See more in our guide here:

Tickets to the Gallery

Tickets to the Public Galleries can be obtained via the respective ‘Admission Order Office’ for each house, Commons (Ext. 3700) and Lords (Ext. 5949).

Whenever the Commons and Lords are sitting, visitors can sit in the Galleries.

If the group is prepared to take its seats in the gallery from the start of business (check ParliNet for times), tickets can be booked in advance (in groups of up to 5, with some flexibility).  Ring to check availability and then send a ticket request form (available on ParliNet, search for “Access to the Galleries”).

If a group wishes to take its seats more than half an hour after the start of business they can be added to ‘late lists’.  Space in the galleries is not guaranteed but the gallery Admission Offices will be expecting the group.  The late list can often accommodate large groups.

Tickets for Prime Minister’s Questions are very hard to come by.  MPs are allocated two tickets periodically using a rota system, but more may be available by applying in the usual way, but well in advance.  This is usually not an option for large school groups.

Tickets can be collected by the visitors on the day from the Admission Order Office in Central Lobby or from the Lords lobby.

Parliament’s Education Service has an allocation of gallery tickets for use by schools and colleges (x4496).

See also our separate guide here:


Tours of the Elizabeth Tower and Big Ben

Big Ben tours were resumed in summer 2023 following the most extensive and complex restoration project in the Tower’s 160+ year history. Expanding visitor access to the Elizabeth Tower was a key aim of the conservation project. Public tickets for Big Ben tours are released periodically throughout the year. Tour capacities are limited and tickets for the public tend to sell out on the day of release.

Further information is available on ParliNet.

Meet the MP / Question and Answer Session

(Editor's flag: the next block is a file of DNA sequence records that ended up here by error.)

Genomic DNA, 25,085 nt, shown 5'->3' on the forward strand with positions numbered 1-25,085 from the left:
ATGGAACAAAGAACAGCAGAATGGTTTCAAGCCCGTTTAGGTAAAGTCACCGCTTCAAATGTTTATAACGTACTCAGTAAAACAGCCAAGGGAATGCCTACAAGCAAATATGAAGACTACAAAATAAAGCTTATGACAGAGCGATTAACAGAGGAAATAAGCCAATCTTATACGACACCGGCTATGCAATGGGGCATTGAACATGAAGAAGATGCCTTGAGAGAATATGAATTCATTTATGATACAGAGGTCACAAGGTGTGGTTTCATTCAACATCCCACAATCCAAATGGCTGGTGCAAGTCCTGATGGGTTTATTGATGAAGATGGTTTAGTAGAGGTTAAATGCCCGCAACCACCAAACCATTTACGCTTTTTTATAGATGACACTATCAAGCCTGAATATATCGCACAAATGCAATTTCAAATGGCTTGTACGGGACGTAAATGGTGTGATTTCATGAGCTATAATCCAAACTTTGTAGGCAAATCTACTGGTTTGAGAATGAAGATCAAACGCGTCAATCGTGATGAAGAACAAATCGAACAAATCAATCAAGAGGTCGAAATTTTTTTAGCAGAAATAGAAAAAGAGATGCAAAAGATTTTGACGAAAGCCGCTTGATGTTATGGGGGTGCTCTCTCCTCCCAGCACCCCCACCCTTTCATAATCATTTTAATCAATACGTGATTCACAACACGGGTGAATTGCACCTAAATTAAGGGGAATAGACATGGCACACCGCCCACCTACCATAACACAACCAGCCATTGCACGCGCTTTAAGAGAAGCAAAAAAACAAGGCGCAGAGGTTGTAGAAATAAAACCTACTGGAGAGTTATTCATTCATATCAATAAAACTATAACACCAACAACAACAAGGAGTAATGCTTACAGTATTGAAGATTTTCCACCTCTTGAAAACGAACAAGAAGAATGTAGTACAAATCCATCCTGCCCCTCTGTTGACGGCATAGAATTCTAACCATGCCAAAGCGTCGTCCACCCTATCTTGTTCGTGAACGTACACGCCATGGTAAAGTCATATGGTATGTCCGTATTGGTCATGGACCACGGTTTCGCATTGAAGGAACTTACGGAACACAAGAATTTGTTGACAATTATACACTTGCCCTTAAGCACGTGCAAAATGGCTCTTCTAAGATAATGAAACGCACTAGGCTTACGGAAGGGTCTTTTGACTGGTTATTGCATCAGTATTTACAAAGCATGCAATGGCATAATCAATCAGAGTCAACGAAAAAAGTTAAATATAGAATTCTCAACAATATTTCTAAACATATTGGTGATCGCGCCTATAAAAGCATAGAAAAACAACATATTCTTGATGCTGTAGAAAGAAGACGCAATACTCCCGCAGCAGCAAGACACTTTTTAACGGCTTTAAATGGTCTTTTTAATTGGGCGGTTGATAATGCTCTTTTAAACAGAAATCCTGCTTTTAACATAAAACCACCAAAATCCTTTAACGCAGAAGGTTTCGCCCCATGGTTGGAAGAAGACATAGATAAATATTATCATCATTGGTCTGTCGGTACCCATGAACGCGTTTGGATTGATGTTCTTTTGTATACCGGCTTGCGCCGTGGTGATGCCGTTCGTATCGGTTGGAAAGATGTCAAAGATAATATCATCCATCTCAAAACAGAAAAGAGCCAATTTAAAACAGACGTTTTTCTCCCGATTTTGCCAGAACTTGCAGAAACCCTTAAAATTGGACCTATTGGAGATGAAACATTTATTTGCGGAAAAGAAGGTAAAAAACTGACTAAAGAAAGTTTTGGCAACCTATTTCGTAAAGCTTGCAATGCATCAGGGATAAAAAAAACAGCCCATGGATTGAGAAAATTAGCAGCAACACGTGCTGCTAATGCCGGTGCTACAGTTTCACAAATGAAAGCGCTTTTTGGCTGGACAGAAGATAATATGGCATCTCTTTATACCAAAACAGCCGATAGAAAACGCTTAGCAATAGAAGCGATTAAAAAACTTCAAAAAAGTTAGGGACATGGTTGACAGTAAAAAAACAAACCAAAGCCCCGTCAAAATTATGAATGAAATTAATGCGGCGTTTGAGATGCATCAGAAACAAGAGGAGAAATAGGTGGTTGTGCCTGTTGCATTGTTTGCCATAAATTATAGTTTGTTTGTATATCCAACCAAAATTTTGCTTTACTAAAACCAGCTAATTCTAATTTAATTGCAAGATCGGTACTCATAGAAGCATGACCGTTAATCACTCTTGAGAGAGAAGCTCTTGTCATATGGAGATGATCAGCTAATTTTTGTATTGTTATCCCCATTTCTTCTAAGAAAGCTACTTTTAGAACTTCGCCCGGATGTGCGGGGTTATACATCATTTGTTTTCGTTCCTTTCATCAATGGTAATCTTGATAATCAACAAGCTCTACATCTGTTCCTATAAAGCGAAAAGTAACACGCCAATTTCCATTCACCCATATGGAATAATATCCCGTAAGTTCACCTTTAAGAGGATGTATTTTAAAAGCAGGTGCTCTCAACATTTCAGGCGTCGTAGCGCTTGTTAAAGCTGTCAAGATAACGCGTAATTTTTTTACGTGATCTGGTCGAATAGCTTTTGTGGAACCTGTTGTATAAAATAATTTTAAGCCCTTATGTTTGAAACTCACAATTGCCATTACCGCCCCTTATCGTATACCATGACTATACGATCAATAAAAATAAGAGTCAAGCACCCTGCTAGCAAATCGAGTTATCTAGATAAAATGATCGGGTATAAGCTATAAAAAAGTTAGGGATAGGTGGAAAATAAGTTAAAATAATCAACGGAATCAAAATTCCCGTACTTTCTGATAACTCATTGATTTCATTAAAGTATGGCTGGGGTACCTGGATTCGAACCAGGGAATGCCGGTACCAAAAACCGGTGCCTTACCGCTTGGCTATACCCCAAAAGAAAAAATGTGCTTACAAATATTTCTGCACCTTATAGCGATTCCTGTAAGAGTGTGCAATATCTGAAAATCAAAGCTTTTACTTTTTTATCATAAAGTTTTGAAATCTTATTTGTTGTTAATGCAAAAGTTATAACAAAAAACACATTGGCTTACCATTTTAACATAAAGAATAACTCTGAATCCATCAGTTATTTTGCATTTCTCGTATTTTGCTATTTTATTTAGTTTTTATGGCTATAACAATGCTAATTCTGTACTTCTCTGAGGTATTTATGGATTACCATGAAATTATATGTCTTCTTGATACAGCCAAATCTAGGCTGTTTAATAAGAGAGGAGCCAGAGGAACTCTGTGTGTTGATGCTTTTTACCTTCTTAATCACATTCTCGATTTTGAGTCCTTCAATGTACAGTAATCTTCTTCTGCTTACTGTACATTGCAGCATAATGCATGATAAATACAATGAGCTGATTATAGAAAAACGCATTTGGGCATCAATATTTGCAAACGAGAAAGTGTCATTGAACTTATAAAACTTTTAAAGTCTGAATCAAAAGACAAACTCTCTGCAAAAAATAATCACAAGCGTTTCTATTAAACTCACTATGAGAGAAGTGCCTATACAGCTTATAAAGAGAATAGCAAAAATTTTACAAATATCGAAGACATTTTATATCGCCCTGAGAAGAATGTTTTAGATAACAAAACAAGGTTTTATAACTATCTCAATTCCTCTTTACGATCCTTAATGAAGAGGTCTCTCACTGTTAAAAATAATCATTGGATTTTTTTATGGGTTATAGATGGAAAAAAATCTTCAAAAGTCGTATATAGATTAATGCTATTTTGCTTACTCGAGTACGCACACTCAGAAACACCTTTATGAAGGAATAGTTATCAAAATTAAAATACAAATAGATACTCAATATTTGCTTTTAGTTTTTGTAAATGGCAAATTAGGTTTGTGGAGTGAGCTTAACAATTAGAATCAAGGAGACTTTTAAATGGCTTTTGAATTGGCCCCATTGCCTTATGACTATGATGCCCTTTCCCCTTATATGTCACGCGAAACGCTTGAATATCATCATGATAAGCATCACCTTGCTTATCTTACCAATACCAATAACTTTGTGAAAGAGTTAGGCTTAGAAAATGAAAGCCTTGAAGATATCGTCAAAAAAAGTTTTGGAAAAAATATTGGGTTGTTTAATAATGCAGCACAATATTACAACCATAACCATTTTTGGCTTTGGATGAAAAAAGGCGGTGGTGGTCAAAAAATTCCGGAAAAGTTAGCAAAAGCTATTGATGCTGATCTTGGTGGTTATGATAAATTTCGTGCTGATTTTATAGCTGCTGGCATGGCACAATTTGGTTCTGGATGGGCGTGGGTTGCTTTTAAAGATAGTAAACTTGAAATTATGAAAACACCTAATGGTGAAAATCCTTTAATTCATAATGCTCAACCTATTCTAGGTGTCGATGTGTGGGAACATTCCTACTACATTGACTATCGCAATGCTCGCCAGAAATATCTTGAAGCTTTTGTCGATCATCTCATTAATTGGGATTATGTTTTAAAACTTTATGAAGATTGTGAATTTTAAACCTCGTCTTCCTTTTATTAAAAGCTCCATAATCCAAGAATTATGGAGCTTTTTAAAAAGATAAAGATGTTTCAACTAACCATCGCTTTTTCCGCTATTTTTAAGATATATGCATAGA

The highlight of any visit is of course a meeting with the MP!  The format of this session will obviously vary according to the age of the group and the preference of the Member.  A good format is a brief introductory talk about life in Westminster and the role of an MP, followed by a Question and Answer session.  Such meetings will probably last between 30 minutes and an hour.

Information on how to book a room, including presentation equipment, light refreshments and on photography and filming can be found on ParliNet.

If requested in advance (on the booking form or by phone) the Central Tours Office will arrange for their tour guides to escort groups to your meeting room after tours.


Lost in the wilds of Westminster? Find your bearings with our maps of the parliamentary estate and the surrounding area:


It is very difficult to accommodate a large number of children in Parliament for lunch.  It is sometimes possible to book the Jubilee Room where students can eat packed lunches if the MP is present (Ext. 3090).  Otherwise the group might like to go to St. James’s Park, a short walk away.

Other things to do in London:

If the group is coming a long way they may be keen to do other things in London while they are down. You might suggest visits to a civil service department (the school should approach the department direct), the Churchill’s War Rooms, the Imperial War Museum, the Tower of London, a Thames River Cruise (several websites), or a trip on the London Eye. The Science Museum, Natural History Museum and the Victoria & Albert Museum are all less than a ten minute tube journey away from Westminster, in South Kensington.

If you are a teacher or student and have just read the above and fancy a visit for your school, contact your local MP’s office, or the Parliament Education Service directly, and ask them to organise it for you.

Not sure who your MP is? Use this page to find out: